And, what an awful play. Full of stereotypes and conventions ( a white middle aged man in a midlife crisis finds happiness in the arms of his black girlfriend.) At the end, his wife says 'you get to have it all.' He says, 'I do.'  And, she seems ok with that. YUK! And, the play trivializes continuing education and makes fun of the people who pursue it. Lonergan should stick to film and stay out of the theatre.

Broderick is totally not compelling, and Elizabeth McGovern has almost no part. And, what part she does have is the pleading, supporting wife who accepts his affair. What was she thinking when she took this project on?

The only highlights of the evening were the performances by Rosalind Eleazar and Jim Norton. They were memorable. Thank you.

A bad play, poorly produced, and badly acted by the lead. 

I went into this without expectations and without reading reviews. I go the theatre a few times a month, and I just wanted something cheap this time. You can't beat £15 for a West End show, but I would not have paid more than that for this. Though it seems it was cut down in time somehow, it was still 3 hours of dreadfully boring nothingness. It felt like several scenes/storylines could have been cut for time and just the fact that they were pointless. There were a few laughs, but overall, it felt as long as it was. The acting was not good, save for a couple of minor characters like Ian, and the actors had no chemistry. There were several quite obvious mistakes (such as Matthew Broderick saying the wrong character's name, leading the actors and audience to a fit of giggles), and the actors kept talking over each other. The story wasn't even good, and there were clearly no repercussions to Mark cheating on his wife because he still got everything he wanted, just as white men do.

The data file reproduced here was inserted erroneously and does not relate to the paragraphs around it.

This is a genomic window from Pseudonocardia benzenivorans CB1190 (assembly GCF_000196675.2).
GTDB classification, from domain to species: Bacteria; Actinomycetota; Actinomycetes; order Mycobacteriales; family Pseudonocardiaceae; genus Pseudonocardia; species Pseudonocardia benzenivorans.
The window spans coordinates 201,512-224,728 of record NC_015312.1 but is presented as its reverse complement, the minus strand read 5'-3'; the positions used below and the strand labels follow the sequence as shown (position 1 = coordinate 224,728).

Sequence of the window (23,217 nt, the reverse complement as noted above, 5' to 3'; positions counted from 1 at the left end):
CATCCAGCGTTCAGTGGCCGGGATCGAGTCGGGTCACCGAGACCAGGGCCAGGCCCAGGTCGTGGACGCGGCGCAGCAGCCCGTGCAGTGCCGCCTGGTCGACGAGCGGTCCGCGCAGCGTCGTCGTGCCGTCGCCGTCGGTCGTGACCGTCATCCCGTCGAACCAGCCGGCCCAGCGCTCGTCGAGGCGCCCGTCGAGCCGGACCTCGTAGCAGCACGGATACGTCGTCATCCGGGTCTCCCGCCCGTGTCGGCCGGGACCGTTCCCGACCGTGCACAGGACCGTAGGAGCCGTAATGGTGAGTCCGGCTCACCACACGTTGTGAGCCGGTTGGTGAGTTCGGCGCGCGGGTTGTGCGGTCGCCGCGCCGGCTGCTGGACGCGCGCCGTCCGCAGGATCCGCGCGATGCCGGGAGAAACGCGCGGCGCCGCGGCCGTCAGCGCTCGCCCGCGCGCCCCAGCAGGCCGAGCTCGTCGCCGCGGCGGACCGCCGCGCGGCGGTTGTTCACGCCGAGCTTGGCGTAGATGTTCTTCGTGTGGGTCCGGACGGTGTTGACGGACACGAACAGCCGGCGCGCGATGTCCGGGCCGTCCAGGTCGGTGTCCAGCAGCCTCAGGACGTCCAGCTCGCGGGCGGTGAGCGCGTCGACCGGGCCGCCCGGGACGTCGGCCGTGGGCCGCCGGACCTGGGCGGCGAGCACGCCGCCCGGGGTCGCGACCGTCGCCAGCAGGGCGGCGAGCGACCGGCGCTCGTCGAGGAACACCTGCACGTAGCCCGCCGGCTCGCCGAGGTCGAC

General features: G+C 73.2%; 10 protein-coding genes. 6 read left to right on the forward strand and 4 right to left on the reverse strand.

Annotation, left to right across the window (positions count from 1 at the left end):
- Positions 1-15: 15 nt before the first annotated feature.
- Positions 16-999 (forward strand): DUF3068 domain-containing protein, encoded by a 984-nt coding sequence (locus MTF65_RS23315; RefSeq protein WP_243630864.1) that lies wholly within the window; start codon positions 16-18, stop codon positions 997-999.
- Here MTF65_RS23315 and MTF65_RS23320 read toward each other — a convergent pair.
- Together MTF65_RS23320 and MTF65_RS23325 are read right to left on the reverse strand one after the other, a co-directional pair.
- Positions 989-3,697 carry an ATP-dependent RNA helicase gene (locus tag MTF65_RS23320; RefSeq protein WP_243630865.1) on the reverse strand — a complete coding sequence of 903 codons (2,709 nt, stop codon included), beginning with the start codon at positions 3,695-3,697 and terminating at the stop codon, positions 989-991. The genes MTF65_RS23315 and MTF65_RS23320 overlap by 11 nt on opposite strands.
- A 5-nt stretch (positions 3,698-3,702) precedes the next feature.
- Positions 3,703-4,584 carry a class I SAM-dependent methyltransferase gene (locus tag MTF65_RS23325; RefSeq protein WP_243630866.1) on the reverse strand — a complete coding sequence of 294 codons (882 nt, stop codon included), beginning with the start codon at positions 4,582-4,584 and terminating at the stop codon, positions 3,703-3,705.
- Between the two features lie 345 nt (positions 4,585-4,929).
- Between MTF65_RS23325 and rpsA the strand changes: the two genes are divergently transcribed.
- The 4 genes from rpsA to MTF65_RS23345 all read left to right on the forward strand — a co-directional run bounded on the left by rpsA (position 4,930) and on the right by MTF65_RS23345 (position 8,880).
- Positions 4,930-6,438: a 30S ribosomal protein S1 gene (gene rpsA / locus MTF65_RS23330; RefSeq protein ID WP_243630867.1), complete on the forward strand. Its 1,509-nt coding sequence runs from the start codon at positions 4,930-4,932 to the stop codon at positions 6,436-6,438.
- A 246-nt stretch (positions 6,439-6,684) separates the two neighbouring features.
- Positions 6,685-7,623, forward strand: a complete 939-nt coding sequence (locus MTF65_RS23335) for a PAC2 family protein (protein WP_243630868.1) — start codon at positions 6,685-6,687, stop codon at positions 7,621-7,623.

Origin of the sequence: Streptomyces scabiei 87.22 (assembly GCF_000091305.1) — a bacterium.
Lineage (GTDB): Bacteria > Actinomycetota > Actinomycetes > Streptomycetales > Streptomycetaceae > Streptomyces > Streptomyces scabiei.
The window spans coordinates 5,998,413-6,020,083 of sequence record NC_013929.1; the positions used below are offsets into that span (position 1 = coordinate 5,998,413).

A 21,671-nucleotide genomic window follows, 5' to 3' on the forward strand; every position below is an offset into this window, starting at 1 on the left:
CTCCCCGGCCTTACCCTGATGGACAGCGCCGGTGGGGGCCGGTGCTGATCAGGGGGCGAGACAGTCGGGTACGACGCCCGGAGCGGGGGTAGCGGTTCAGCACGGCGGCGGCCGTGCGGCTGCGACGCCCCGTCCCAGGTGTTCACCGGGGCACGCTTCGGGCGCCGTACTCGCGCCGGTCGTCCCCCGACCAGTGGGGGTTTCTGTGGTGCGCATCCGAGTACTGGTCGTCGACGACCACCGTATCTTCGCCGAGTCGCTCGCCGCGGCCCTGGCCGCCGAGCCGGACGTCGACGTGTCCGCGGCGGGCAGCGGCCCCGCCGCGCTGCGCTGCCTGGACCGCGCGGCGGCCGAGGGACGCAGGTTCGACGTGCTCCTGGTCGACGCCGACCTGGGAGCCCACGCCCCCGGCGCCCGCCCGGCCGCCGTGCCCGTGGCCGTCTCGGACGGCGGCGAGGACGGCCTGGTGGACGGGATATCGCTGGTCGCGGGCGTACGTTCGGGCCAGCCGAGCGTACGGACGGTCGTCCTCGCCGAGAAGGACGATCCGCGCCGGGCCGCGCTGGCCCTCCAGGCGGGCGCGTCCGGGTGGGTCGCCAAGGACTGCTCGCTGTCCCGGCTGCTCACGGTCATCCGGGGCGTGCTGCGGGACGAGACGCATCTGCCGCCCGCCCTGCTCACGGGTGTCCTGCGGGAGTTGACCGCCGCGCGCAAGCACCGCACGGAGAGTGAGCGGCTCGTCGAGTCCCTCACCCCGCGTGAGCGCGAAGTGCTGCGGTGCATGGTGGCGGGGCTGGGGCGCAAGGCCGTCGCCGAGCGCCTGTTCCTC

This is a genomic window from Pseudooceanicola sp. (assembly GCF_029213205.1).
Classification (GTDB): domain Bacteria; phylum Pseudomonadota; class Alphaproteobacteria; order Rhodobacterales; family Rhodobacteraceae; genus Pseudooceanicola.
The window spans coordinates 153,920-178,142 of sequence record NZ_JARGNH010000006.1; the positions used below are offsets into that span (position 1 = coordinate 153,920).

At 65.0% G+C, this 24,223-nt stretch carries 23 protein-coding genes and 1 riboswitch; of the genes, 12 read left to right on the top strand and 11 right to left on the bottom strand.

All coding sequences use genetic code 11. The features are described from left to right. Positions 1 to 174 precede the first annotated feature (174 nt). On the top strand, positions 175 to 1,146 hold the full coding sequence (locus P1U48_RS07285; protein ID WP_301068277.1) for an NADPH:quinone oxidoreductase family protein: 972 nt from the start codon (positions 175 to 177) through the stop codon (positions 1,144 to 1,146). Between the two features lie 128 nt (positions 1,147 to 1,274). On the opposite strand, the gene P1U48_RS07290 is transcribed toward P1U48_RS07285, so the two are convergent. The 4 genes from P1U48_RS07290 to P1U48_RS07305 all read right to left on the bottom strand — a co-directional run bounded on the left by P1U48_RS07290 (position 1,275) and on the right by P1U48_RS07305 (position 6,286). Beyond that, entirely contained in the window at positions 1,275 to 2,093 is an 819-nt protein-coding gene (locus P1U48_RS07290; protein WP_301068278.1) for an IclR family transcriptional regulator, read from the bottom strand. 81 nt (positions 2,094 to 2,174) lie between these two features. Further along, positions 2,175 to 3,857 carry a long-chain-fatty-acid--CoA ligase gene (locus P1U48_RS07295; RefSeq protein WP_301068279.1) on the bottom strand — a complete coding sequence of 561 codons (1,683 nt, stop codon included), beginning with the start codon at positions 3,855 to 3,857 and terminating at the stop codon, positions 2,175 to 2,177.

The worst play I've ever seen in West End for the last 15 years! Exhausting long (3 hours and 45 mins), awfully written, endless monologues and incredibly boring, usual topics! Poorly staged, very low production value with such a bad-taste sets! By the exception of the excellent support cast, the leading cast simply unacceptable: I'm still wondering why McGovern accepted this role (in her first scenes, we couldn't even hear her, though our seats in the middle of the stalls) and Broderick with the same annoying flat voice throughout the whole play, with no charm anymore, and in his final monologue, he delivers those incredibly boring lines, as if it was a text from the Bard! Simply ridiculous. That's why a lot of people have walked out of the show, that's why the ticket sales are extremely poor. Whose brilliant idea was to bring it to West End? Please, save your money!